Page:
|Matthew Henry's Concise Commentary|
1:9-18 Hannah mingled tears with her prayers; she considered the mercy of our God, who knows the troubled soul. God gives us leave, in prayer, not only to ask good things in general, but to mention that special good thing we most need and desire. She spoke softly, none could hear her. Hereby she testified her belief of God's knowledge of the heart and its desires. Eli was high priest, and judge in Israel. It ill becomes us to be rash and hasty in censures of others, and to think people guilty of bad things while the matter is doubtful and unproved. Hannah did not retort the charge, and upbraid Eli with the wicked conduct of his own sons. When we are at any time unjustly censured, we have need to set a double watch before the door of our lips, that we do not return censure for censure. Hannah thought it enough to clear herself, and so must we. Eli was willing to acknowledge his mistake. Hannah went away with satisfaction of mind. She had herself by prayer committed her case to God, and Eli had prayed for her. Prayer is heart's ease to a gracious soul. Prayer will smooth the countenance; it should do so. None will long remain miserable, who use aright the privilege of going to the mercy-seat of a reconciled God in Christ Jesus.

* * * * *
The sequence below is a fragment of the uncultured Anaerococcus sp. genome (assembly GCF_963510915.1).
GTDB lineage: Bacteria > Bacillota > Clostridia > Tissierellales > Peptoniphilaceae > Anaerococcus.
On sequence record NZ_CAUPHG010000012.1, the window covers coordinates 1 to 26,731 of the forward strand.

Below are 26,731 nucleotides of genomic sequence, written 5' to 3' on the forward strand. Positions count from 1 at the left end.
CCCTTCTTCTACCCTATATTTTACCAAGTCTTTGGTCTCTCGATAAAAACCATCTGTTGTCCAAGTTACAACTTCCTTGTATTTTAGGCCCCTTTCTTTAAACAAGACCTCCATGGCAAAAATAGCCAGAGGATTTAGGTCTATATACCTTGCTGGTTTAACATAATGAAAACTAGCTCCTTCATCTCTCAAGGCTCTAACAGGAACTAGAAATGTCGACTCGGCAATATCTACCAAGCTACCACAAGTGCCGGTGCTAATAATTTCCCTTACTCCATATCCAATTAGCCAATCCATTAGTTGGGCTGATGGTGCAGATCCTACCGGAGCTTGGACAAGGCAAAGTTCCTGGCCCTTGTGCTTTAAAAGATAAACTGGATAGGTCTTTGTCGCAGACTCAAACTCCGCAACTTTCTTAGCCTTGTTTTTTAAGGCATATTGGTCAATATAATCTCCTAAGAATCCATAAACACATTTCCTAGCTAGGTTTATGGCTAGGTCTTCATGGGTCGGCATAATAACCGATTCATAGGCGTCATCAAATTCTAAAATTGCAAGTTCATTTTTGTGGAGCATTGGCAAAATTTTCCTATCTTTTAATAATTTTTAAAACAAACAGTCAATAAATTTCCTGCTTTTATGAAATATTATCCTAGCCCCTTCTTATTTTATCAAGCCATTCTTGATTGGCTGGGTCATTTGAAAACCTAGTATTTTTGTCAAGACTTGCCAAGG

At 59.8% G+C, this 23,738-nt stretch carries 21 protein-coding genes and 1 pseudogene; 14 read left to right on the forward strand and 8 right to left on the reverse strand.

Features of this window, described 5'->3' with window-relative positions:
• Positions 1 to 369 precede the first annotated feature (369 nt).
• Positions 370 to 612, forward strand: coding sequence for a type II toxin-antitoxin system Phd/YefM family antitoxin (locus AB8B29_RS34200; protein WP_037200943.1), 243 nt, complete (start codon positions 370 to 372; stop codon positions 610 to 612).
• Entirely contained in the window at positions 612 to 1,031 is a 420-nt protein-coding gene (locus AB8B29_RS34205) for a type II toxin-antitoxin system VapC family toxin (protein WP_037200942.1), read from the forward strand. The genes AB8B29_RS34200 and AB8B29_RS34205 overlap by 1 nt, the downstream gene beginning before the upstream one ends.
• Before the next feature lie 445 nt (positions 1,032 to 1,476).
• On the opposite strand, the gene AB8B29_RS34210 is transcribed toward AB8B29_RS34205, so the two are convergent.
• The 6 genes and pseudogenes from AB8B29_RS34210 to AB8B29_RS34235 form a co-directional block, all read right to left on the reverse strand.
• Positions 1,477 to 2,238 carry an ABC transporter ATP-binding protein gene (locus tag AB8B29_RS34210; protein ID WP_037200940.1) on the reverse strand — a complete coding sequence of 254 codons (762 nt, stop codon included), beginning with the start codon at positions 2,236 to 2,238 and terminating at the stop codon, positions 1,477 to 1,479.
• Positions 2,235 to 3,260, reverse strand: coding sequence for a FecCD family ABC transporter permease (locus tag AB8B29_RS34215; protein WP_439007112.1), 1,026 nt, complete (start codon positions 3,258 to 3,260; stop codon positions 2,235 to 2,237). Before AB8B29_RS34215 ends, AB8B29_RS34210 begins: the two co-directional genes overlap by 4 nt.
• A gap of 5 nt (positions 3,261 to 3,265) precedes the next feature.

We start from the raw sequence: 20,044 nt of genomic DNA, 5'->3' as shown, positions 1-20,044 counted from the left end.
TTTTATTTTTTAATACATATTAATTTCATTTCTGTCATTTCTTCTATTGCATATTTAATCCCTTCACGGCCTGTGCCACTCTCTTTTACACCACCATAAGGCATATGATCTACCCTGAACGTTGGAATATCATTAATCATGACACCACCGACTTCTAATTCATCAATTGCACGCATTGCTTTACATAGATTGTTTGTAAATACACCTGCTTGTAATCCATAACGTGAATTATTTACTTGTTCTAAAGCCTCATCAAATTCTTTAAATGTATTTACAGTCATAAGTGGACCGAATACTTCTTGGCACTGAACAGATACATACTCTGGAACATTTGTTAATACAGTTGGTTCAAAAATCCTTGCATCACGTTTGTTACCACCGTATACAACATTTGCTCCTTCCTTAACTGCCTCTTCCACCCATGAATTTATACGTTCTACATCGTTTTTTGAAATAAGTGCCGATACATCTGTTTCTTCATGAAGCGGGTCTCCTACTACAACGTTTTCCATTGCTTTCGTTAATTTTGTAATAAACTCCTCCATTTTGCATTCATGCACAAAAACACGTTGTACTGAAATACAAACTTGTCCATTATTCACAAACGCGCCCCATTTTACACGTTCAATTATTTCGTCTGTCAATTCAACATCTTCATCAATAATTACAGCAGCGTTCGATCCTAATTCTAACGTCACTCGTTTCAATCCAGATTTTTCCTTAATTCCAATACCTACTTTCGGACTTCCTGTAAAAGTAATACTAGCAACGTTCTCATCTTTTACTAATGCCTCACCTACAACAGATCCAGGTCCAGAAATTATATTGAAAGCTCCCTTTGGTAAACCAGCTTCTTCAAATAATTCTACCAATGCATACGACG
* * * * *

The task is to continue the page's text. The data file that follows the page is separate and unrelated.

Gill's Exposition of the Entire Bible
And Eli said unto her, how long wilt thou be drunken?.... What, every day drunk? what, continually in this wicked practice? when will it be stopped? for Eli might have observed on other days, and at other times, odd looks, and a strange behaviour in her, which he took for the effects of drinking too much wine: or how long will this drunken fit last? she had been a considerable time as he thought in it, and it was not gone off yet: the Targum is,"how long wilt thou behave like a fool, or a mad woman?''as drunken people generally do act, as if they were fools, or mad:
put away thy wine from thee; not as if she had any with her there to drink of, but he advises her, since it had such an effect upon her, to abstain from it, and wholly disuse it, and so break off such an habit and custom she had got into; or he would have her go home and sleep it out, and wait till she had digested it, and the strength of it was gone off, before she came to such a place of devotion and worship; from hence the Jews say (w) it may be learnt, that a drunken person ought not to pray.
(w) T. Bab. Beracot, fol. 31. 1.
1 Samuel 1:14 Parallel Commentaries
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